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Re: [PHP] LOCKS???

> On Dec 5, 2016, at 9:50 PM, Paul M Foster <paulf@xxxxxxxxxxxxxxxxx> wrote:
> <snip>
>> I think this will work — what do you think?
> You didn't mention the case where the two users start out with different
> timestamps (because someone else has gotten in there and changed the
> data as well). But it's relatively simple to follow your logic and see
> that the result would be rational in the same way as the rest of your
> example is.

That shouldn’t happen. Each user accesses *the* record that is uniquely tied to a timestamp. Until the record is changed (or in process of editing), the timestamp will not changed. Maybe I’ll have to use a transaction to assure data-timestamp integrity, but a timestamp should be uniquely tied to the data of the record.

> Another issue comes to mind in this day of multiple simultaneous
> platforms. A user "Ezekial" begins to edit the record on his tablet and
> *silently* abandons the effort. Later, he goes to edit the record on his
> smartphone. This time, he actually goes through with the edit. Comes
> back to what he was doing on his tablet the next day. Hopefully, he
> abandons the effort, knowing he completed it on his smartphone the day
> before. Still seems like it would work out, but it's worth keeping in
> mind.

You can imagine all sorts of possibilities, but the process will still follow a series of binary operations:

Either "Ezekiai” saves the data, or he does not. 

If he saves the data (and there no conflict), then the data is saved and a new timestamp is generated and recorded.

If he does not choose to save the data, then the record’s timestamp remains as it was.

If he tries to save the data and there is a conflict, then he must resolve the differences — or — not. In both cases a new timestamp is generated.

If he resolves the conflict, then the data is saved and a new timestamp is generated.

If he resolves (or not) the conflict, and does not save the data then the timestamp (set by him) remains.

At any time during any of the above operation another user enters the process, the new user will follow the same process AND will use the current timestamp for reading; and another for resolving a conflict; or another after a permitted save. None of these timestamps will cause any problems for any other user.

If you will plot out all possibilities, you’ll see that tying data to a timestamp will work regardless of how many users access the same record at ANY time (or so I think).

> Of course, I don't envy you trying to implement this. And I'm not sure
> that it scales. All of a sudden, a simple save turns into at least three
> record accesses (initial fetch, later verify, final save), possibly many
> more.

I’ve already written and tested the code under my limited resources, but I have not tested the process under high traffic. The only point where I think the process might fail is when two users are actually and simultaneously writing to the same record at the exact same time — thus, I may need to use a transaction (BEGIN/COMMIT/ROLLBACK) to resolve that possibility (unless I don’t understand transactions).

> If I were implementing this, I would make it derive from the database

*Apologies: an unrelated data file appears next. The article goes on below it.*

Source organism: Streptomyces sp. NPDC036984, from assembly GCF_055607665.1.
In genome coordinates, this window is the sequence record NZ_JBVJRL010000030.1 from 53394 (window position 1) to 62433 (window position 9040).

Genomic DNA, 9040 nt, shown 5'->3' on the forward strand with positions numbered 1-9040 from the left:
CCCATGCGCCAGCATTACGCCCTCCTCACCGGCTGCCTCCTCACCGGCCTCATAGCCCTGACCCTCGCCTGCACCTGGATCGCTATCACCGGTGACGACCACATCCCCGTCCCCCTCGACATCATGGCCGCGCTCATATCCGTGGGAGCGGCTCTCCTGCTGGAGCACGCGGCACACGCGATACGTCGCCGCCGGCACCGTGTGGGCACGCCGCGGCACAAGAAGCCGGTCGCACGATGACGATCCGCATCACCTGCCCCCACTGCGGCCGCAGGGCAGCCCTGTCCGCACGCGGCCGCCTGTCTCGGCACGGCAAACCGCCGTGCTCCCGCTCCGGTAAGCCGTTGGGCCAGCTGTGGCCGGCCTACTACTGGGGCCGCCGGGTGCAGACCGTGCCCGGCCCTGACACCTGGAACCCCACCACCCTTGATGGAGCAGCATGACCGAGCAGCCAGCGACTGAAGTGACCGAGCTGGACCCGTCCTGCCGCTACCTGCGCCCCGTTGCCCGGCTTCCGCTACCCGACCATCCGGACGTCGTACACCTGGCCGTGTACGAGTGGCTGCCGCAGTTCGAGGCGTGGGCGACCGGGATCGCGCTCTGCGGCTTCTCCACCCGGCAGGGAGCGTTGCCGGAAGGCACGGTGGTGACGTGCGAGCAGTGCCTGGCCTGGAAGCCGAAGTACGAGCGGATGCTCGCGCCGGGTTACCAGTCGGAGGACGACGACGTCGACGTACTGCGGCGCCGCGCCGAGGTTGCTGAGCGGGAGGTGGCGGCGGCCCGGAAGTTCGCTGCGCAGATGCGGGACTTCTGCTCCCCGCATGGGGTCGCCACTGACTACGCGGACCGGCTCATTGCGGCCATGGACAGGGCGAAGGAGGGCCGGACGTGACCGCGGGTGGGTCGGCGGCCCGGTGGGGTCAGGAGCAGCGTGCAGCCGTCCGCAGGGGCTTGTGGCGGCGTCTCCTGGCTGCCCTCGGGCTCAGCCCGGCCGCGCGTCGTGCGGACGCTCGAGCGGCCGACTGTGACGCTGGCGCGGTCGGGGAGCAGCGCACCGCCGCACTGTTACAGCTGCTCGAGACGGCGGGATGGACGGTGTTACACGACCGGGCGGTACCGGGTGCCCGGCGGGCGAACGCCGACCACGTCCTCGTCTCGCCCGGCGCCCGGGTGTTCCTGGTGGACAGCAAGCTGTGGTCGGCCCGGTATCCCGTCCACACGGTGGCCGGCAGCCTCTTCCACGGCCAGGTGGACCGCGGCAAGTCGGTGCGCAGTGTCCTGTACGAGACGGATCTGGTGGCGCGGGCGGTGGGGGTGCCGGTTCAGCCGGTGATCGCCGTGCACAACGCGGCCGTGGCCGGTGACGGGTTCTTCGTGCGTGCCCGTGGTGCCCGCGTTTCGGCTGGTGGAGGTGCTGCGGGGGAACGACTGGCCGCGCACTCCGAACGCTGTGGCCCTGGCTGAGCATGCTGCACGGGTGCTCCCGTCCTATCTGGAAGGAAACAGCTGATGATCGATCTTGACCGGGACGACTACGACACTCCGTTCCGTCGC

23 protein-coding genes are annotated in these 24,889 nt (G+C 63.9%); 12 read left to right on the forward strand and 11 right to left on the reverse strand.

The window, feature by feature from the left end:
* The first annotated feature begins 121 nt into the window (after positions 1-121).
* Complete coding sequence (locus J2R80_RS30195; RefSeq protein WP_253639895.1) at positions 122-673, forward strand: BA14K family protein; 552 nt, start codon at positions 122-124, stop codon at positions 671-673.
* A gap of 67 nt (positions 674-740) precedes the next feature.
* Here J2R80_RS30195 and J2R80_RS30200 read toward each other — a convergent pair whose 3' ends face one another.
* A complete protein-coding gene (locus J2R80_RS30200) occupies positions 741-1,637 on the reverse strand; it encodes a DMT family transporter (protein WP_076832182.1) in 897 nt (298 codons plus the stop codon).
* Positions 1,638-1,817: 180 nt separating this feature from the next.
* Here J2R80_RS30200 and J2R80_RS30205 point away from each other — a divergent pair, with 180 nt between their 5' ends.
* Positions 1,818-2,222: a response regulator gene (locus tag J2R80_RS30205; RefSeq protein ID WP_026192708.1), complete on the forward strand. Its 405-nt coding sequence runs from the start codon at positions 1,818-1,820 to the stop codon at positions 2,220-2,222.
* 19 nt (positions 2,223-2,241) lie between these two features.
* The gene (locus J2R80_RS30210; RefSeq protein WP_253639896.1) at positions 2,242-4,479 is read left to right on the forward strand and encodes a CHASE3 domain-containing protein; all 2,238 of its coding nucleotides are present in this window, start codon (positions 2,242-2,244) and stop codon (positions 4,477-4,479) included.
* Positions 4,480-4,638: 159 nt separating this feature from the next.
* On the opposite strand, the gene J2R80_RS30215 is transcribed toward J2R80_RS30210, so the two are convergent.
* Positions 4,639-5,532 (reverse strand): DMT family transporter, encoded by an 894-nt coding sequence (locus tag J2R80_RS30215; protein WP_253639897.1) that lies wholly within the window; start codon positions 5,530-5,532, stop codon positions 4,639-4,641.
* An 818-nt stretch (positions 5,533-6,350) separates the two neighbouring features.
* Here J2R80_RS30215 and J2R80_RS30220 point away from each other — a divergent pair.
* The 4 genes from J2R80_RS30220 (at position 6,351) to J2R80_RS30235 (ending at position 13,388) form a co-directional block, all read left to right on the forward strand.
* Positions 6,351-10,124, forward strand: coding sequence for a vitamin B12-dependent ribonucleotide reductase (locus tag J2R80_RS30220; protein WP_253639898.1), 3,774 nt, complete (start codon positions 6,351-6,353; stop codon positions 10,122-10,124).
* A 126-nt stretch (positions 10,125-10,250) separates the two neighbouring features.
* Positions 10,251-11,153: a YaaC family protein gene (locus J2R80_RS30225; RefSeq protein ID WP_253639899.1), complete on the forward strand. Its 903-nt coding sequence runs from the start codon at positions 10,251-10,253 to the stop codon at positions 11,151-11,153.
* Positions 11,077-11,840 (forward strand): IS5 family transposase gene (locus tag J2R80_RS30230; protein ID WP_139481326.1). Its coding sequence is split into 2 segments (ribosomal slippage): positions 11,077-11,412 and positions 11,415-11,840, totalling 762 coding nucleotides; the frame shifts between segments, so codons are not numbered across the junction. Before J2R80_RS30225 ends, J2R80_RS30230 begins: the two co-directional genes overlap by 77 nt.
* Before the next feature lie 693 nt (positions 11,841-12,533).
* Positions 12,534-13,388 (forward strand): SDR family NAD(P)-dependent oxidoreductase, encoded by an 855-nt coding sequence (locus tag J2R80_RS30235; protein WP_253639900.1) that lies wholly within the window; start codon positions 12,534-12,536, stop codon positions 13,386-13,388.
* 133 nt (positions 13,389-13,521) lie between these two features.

> class as a child class. Maybe call it "safety_save". That way, the coder
> could opt to use it or not, depending on the importance of the data and
> the interest in seeing that the data as stored was as "right" as it
> could be. Some data wouldn't need it, like the user's address data from
> a form, since it's highly unlikely anyone else would be in there trying
> to change it, and if they did, how much would it matter?

The “resolve” portion of the save actually shows the user both the user’s data and the record’s data where there is conflict. The data is presented via name of the field, the user’s data for that field, and the record’s data for that field with radio buttons for the user to select “which one?”.

After which, upon clicking save the new revisions are compared with the current record’s timestamp, which may have changed during “which one?” editing. If so, then rinse and repeat another “compare and verify” procedure until a proper save is permitted.


> Thinking some more about it, it's possible you could do a lot of this as
> AJAX. Although, I envy you doing it that way even less.

That may be the best solution.

I have written an AJAX/PHP script that uses javascript triggers (onClick, onBlur, onSelect, onChange, etc.) to write the “the user’s field of interest” change of data to the record and then read back in the entire record to automagically update the data in the form the user is viewing.

Additionally, I can make the instant update of that field a transaction so no conflict should occur.

Furthermore, even other users will see updates to their forms when they edit a field. You see, each “read the record” is generated when a user triggers a javascript event. Each user is only (at most) an event away from seeing the current record’s data.

The only downsides I imagine of this AJAX process will be as the user is editing a record, the data might instantly change because other user(s) are editing the same record/field — that might be deserting when the field the user is editing suddenly changes — or — when the user is editing the record and assumes the data he has already inspected hasn’t changed. But this downside could be lessened by highlighting changes in the record since the user started editing. For example, showing all the data that has changed since the user first read the record be shown in red.

In any event, the above are the two "solutions" I am currently working on.

Thanks for your review and comment.


tedd sperling

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